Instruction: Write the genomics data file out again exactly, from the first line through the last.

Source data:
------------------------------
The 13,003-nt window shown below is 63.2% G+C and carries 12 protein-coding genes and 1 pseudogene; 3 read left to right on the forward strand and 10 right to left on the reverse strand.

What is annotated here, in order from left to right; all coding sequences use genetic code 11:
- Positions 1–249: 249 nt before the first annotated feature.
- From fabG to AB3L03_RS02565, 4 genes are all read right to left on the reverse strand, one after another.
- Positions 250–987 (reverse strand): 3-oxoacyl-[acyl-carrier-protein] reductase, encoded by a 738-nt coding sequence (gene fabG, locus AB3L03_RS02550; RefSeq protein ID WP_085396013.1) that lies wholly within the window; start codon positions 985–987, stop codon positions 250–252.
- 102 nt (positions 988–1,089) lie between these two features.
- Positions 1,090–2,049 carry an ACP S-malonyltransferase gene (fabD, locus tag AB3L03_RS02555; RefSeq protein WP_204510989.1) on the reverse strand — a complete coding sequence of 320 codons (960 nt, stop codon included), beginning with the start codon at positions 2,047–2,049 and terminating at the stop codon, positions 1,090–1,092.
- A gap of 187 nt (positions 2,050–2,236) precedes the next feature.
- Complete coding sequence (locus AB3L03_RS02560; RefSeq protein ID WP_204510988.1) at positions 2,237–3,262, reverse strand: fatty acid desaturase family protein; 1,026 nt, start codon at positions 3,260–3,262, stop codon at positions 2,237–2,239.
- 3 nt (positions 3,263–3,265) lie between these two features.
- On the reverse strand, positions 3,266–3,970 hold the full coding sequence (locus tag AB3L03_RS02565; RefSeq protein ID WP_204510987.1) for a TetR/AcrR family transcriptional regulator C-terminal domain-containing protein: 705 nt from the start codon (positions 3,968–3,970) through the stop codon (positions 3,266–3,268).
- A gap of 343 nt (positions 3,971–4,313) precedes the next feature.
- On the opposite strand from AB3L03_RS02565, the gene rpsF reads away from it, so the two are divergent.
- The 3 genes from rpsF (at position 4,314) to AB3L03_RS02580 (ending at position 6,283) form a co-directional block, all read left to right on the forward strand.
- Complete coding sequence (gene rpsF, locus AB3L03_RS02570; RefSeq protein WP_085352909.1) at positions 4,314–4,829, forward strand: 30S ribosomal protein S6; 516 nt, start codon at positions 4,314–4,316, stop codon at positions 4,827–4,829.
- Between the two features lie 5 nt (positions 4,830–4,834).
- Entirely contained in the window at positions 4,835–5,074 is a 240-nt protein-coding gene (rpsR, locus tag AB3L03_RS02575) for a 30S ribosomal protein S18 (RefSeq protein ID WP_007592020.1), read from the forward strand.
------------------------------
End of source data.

The 13,003-nt window shown below is 63.2% G+C and carries 12 protein-coding genes and 1 pseudogene; 3 read left to right on the forward strand and 10 right to left on the reverse strand.

What is annotated here, in order from left to right; all coding sequences use genetic code 11:
- Positions 1–249: 249 nt before the first annotated feature.
- From fabG to AB3L03_RS02565, 4 genes are all read right to left on the reverse strand, one after another.
- Positions 250–987 (reverse strand): 3-oxoacyl-[acyl-carrier-protein] reductase, encoded by a 738-nt coding sequence (gene fabG, locus AB3L03_RS02550; RefSeq protein ID WP_085396013.1) that lies wholly within the window; start codon positions 985–987, stop codon positions 250–252.
- 102 nt (positions 988–1,089) lie between these two features.
- Positions 1,090–2,049 carry an ACP S-malonyltransferase gene (fabD, locus tag AB3L03_RS02555; RefSeq protein WP_204510989.1) on the reverse strand — a complete coding sequence of 320 codons (960 nt, stop codon included), beginning with the start codon at positions 2,047–2,049 and terminating at the stop codon, positions 1,090–1,092.
- A gap of 187 nt (positions 2,050–2,236) precedes the next feature.
- Complete coding sequence (locus AB3L03_RS02560; RefSeq protein ID WP_204510988.1) at positions 2,237–3,262, reverse strand: fatty acid desaturase family protein; 1,026 nt, start codon at positions 3,260–3,262, stop codon at positions 2,237–2,239.
- 3 nt (positions 3,263–3,265) lie between these two features.
- On the reverse strand, positions 3,266–3,970 hold the full coding sequence (locus tag AB3L03_RS02565; RefSeq protein ID WP_204510987.1) for a TetR/AcrR family transcriptional regulator C-terminal domain-containing protein: 705 nt from the start codon (positions 3,968–3,970) through the stop codon (positions 3,266–3,268).
- A gap of 343 nt (positions 3,971–4,313) precedes the next feature.
- On the opposite strand from AB3L03_RS02565, the gene rpsF reads away from it, so the two are divergent.
- The 3 genes from rpsF (at position 4,314) to AB3L03_RS02580 (ending at position 6,283) form a co-directional block, all read left to right on the forward strand.
- Complete coding sequence (gene rpsF, locus AB3L03_RS02570; RefSeq protein WP_085352909.1) at positions 4,314–4,829, forward strand: 30S ribosomal protein S6; 516 nt, start codon at positions 4,314–4,316, stop codon at positions 4,827–4,829.
- Between the two features lie 5 nt (positions 4,830–4,834).
- Entirely contained in the window at positions 4,835–5,074 is a 240-nt protein-coding gene (rpsR, locus tag AB3L03_RS02575) for a 30S ribosomal protein S18 (RefSeq protein ID WP_007592020.1), read from the forward strand.